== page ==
Harvard scientists sandwiched a layer of transparent rubber between two layers of a specially-made hydrogel. Electrical audio signals sent to the gel layers caused the rubber to vibrate and make sound.
Zhigang Suo and his team of Harvard scientists have created a prototype of an audio speaker made of transparent rubber and a saltwater-polymer hydrogel. The rubber was sandwiched between two sheets of gel, each of which was connected to copper electrodes. A computer sending audio signals through the electrodes caused ions to the gel layers to flow, and in response, the rubber layer vibrated at different frequencies, producing sound. In a video demonstration, the speaker plays music and other sounds while stretched over a computer screen.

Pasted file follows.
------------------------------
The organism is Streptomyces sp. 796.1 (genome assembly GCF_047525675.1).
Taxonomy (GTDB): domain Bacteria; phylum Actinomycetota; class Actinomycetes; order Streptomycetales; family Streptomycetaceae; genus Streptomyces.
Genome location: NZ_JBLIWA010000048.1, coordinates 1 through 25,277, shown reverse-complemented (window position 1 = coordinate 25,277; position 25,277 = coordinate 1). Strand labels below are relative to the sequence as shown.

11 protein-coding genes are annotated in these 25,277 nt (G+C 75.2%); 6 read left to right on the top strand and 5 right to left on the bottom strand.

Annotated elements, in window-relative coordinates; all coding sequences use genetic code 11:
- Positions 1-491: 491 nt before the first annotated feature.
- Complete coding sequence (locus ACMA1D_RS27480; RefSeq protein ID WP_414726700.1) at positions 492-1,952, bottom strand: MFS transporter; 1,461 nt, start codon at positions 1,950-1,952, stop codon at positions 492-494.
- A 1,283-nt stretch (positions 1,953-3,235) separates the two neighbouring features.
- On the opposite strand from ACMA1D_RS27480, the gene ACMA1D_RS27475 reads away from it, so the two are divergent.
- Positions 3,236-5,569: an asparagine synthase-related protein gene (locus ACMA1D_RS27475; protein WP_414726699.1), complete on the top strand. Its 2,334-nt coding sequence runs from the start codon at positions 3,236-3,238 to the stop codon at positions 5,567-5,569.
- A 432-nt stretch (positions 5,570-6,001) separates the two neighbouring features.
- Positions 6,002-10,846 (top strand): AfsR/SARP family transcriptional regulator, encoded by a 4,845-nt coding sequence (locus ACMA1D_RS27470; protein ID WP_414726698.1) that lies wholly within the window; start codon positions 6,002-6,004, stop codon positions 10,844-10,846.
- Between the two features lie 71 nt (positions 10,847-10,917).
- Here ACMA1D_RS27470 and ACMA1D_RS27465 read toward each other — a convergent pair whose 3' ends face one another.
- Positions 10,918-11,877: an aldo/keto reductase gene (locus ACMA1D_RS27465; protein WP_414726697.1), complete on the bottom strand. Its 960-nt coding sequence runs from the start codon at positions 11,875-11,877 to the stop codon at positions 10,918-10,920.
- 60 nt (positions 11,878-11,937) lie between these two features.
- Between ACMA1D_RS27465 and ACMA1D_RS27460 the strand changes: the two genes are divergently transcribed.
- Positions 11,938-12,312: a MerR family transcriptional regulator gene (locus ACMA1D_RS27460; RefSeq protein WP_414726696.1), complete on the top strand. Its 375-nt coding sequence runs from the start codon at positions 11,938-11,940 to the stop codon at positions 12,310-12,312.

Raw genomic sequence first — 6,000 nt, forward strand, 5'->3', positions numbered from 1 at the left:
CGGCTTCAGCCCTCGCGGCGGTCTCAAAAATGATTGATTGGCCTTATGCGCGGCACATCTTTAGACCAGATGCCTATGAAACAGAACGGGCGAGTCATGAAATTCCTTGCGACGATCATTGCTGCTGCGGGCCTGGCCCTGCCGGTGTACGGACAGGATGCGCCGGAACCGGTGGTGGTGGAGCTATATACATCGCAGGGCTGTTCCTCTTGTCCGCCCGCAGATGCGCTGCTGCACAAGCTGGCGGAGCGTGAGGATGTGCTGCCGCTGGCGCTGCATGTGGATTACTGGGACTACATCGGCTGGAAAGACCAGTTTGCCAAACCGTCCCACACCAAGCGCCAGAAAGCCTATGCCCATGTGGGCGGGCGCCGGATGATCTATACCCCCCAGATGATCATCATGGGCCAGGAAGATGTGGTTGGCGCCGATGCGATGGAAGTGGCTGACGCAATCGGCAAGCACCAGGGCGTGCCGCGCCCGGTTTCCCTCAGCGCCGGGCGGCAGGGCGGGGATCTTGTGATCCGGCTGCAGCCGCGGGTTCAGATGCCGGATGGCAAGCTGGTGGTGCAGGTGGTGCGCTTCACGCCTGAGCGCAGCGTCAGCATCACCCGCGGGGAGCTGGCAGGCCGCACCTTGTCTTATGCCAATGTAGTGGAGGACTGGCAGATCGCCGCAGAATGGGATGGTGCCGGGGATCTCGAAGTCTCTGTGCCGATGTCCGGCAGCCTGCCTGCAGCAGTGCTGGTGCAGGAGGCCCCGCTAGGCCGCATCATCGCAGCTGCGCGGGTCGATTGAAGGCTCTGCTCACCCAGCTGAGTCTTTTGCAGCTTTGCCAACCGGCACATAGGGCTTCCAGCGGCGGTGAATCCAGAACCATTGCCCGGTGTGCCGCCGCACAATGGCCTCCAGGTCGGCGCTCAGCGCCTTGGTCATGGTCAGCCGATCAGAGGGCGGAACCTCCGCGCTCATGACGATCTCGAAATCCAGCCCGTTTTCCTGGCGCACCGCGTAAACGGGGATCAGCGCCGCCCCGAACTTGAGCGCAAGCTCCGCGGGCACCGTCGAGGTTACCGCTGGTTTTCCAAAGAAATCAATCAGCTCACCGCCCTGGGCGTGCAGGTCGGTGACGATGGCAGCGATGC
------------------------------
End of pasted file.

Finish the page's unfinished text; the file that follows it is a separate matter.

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What’s the Big Idea?
Unlike electrical devices, which use electrons to carry charge, the human body uses ions to send signals to different parts of the body. It was this mechanism that inspired the stretchy speaker, believed to be the first of its kind. Besides serving as a sound-producing coating for computer or TV screens, the technology could also be incorporated into windows to make them soundproof. However, because hydrogels tend to dry out relatively quickly, Suo hopes to find alternate materials that conduct ions and last longer.